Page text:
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A Most Unusual Dive Site: Bonne Terre Mine



After a fun filled summer of diving in the UK, my partner CJ and I decided to head back to the USA to spend the autumn (fall, for us colonials) hiking and camping in some of the national parks out west. Of course, being avid divers, we couldn’t pass up the opportunity to do a few dives as well!

We started our adventures in St. Louis, Missouri. It’s an excellent base partly due to the huge numbers of micro breweries and excellent eating establishments, and partly as this is where my family are based and so they get nominated to be the designated drivers to and from the tap rooms… However beer and pizza aside, Missouri also boasts some great hardwood forested state parks in which we have been gaining some hiking fitness and also a pretty unique dive site in an old lead mine, Bonne Terre Mine. It is known as a different and interesting dive site so we headed an hour south of St Louis, for three dives there on a Saturday.

Bonne Terre Mine is only open to divers on weekends and provides accommodation and diving packages for those traveling long distances, or not fond of early morning starts. There are also boat trips through the mine offered for any non divers – see The mine is a national historic site; the earliest shaft was dug in 1864 and it was once the world’s largest producer of lead ore. Mining continued until 1962, when the pumps that kept the water out were turned off, forming the 17 mile long underground “Billion Gallon Lake”. For fans of Jacques Cousteau, he filmed here in 1983.

The air temperature in Bonne Terre is 17°C (62°F) and the water temperature 14°C (58°F) year round with over 30m (100ft) of visibility. A total of twenty-four dive trails have been laid out in the lake, taking the diver through numerous archways, around massive pillars and past abandoned mining artifacts. Depths of the dive tours average between 40 to 60 feet. Divers are toured through the mine by specially trained dive guides. Customers are not allowed to use personal dive lights in the lake, but these are not really needed due to the 500,000 watts of above-water illumination as well as the guides’ torches. For first-time visitors, all dives are lead by a dive guide and you must complete trails 1 and 2, before being allowed on any other trails. On completion you can get your dive log or a card stamped so you may do different trails on subsequent visits.

Dive 1: Trail 1

The first dive was a group checkout dive with a max depth of 15m (50ft). The dive started on a flat area at 10m, where all divers demonstrated a few basic skills such as mask clearing and an out of air drill. From there, we struck out as a group over some deeper areas of the mine, making a roughly circular loop through an area close to the entry platform. The guides were great about using their torches to point out items of interest, including an ore cart with a pickaxe that we all took turns picking up.

CJ’s thoughts:

The first dive was pretty impressive as check out dives go, the visibility is excellent and you get a real feel for the vastness around you as you swim across over deeper water. The pillars loom out of the twilight-like light and the ore carts and abandoned tools connect you with the history of the mine. It is also nice not be blinded by lots of torches, and the guides are very good at highlighting points of interest and checking on the group without shining the lights in your face.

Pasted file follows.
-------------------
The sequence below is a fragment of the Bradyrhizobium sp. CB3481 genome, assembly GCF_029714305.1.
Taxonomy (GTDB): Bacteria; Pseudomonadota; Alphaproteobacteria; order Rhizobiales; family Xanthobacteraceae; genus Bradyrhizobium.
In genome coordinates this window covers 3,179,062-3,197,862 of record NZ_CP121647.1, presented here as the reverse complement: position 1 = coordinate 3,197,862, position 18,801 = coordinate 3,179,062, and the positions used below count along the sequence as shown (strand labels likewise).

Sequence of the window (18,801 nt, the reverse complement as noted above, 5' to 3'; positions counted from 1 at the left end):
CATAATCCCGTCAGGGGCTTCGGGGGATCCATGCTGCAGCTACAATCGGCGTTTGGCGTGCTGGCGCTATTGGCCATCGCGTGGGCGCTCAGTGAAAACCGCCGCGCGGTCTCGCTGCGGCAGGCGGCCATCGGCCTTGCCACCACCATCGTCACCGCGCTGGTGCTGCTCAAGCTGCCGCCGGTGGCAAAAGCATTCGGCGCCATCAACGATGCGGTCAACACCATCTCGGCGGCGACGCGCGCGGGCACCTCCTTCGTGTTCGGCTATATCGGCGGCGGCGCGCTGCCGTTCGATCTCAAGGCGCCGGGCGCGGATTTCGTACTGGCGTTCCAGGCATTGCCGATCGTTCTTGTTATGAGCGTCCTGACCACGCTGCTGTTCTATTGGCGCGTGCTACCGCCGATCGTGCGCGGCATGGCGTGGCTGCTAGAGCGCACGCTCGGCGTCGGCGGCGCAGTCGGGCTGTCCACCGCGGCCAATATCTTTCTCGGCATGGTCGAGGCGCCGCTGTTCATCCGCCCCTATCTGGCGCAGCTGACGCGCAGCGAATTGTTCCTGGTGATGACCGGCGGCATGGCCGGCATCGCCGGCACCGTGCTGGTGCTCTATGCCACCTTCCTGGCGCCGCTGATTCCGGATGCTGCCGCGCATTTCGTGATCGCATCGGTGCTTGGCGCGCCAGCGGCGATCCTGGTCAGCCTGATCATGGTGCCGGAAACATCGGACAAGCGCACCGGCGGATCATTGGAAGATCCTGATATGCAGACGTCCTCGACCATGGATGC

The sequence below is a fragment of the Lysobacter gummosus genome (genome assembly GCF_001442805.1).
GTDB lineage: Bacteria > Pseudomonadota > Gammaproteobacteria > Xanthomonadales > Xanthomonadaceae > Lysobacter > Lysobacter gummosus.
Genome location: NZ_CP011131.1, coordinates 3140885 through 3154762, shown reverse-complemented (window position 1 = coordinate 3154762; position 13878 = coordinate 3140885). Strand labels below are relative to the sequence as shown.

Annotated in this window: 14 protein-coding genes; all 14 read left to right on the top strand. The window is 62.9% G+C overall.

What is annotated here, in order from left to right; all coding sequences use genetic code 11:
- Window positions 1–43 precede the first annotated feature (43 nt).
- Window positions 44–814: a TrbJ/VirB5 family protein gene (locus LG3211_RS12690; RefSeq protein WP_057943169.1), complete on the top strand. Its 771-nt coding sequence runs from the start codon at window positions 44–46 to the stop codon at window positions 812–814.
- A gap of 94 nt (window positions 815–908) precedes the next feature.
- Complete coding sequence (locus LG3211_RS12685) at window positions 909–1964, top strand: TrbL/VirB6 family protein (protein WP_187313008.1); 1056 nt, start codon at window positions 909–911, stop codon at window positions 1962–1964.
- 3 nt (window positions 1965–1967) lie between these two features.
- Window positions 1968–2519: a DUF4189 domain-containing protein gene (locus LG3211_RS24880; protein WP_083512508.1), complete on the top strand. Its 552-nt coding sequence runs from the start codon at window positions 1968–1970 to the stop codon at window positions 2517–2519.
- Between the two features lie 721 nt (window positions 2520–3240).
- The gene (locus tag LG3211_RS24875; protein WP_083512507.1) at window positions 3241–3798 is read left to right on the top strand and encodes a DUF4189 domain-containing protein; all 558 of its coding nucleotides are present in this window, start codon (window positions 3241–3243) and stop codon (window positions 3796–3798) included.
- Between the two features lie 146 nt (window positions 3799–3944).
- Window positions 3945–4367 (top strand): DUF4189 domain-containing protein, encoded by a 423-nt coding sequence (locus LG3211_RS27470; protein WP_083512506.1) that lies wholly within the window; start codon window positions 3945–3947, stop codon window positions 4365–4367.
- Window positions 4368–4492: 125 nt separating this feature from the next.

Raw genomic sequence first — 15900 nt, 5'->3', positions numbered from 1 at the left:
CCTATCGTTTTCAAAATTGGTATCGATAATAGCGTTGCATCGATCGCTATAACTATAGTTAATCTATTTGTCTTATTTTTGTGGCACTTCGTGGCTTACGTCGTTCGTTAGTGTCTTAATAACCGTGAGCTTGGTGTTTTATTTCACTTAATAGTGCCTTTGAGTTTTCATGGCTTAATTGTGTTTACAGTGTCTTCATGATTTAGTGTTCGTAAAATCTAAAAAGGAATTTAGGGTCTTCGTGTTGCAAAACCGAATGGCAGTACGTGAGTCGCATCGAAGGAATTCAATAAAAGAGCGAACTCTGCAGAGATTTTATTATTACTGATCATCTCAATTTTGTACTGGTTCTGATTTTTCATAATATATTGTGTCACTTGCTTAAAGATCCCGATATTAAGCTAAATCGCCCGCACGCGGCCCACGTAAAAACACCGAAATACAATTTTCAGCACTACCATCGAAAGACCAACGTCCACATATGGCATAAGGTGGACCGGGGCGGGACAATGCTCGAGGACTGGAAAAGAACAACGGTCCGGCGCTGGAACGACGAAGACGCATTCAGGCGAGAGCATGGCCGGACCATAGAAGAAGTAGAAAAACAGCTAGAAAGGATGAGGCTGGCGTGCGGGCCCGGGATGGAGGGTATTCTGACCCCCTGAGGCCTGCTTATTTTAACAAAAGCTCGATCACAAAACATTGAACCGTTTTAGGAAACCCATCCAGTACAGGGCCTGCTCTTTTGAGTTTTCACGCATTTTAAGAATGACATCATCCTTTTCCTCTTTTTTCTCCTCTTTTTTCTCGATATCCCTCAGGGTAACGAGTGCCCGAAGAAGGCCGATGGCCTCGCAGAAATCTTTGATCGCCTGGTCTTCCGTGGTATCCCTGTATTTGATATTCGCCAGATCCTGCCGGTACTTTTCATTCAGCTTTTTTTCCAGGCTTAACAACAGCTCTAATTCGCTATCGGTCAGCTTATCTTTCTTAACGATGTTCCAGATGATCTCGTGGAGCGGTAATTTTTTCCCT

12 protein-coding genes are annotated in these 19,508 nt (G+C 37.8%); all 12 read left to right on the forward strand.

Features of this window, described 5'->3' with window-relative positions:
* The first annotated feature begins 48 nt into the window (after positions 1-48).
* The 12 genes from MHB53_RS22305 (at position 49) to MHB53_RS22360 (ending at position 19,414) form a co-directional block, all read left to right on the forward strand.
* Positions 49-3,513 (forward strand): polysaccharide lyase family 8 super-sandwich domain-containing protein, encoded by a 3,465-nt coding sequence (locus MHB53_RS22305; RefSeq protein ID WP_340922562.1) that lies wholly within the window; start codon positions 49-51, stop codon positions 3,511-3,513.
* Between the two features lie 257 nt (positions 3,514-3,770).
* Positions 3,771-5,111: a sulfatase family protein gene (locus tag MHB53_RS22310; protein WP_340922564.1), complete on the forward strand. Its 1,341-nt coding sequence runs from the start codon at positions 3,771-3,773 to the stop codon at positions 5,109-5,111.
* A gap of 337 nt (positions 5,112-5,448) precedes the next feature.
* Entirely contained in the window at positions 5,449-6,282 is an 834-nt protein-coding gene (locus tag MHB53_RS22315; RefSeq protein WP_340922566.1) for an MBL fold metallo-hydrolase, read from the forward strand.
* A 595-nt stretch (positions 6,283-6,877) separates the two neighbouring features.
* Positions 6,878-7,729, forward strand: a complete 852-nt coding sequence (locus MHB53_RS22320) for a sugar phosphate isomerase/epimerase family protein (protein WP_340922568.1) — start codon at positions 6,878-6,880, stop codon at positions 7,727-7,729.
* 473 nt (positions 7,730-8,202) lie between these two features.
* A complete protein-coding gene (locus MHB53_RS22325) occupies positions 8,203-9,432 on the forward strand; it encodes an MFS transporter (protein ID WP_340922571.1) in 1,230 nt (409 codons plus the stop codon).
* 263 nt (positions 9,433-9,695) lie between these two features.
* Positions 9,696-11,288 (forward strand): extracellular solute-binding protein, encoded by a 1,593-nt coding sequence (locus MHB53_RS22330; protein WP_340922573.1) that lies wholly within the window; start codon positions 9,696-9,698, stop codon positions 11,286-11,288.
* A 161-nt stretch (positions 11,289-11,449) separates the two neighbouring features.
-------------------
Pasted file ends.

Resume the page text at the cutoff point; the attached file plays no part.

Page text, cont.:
Dive 2: Trail 2

The second dive trail penetrated slightly farther into the mine, with the group being lead through many more arches and short passageways. A highlight was swimming through the ‘opera window,’ a door-sized opening from one smaller passage into a ledge above a large open cavern. It was quite amazing to see the dark outlines of seven massive support pillars looming out of the shadows.

CJ’s thoughts:

This trail has more swim-throughs and cool sights than the first dive and the opera window is pretty incredible. Despite the trail being very good, I had a harder time relaxing on this dive due to some other divers having buoyancy issues. The guides dealt with this well, but as an instructor I always find it tough to see potential safety issues and not be the one to react! With the swim-throughs and yoyo-ing divers I found it a little more crowded on this dive despite there being the same number of divers, so this was not my favourite dive.

Dive 3: Trail 4

This dive was my favorite by far. Most of the other divers that day departed after the first two dives, so we were treated to a much smaller group, and the route for this trail included even more passageways not traversed during the basic checkout dives. We were able to swim to and through a large metal superstructure that formerly housed an ore elevator. The ceiling lights illuminated it brightly from above. The effect was very atmospheric! Another highlight was a cavern with a “cloud” formed from wisps of iron oxide. Since there are no real currents in the mine, rust from deteriorating mining equipment and tools floats gently above. This created a mesmerizing atmosphere for our group to enjoy.

CJ’s thoughts:

This trail/ dive was incredible! By far the best dive of the day and well worth the trip here. We had a smaller group for the last dive of the day and the trail took us through several really nice swim-throughs, to the elevator shaft and into a room with an eerie-looking cloudy layer, caused by the oxidising iron equipment and lack of water movement. When lit by the torch light it was quite breathtaking. This and the general beauty of the trail really made the day, I’m looking forward to returning to try out some of the other trails next time!

Both of us enjoyed the day’s diving immensely and would highly recommend a visit for a day or weekend if you find yourself in the middle of the United States.

CJ and Mike are dive instructors who have travelled all over the world pursuing their passion for the underwater world. CJ is a PADI MI and DSAT Trimix instructor with a degree in Conservation biology and ecology, who has been diving for 15 years. She loves looking for critters and pointing them out for Mike to photograph. Mike is a PADI MSDT who got back into diving in 2010. He enjoys practicing underwater photography and exploring new and exciting dive locales, occasionally with more than one tank. Follow more of their diving adventures at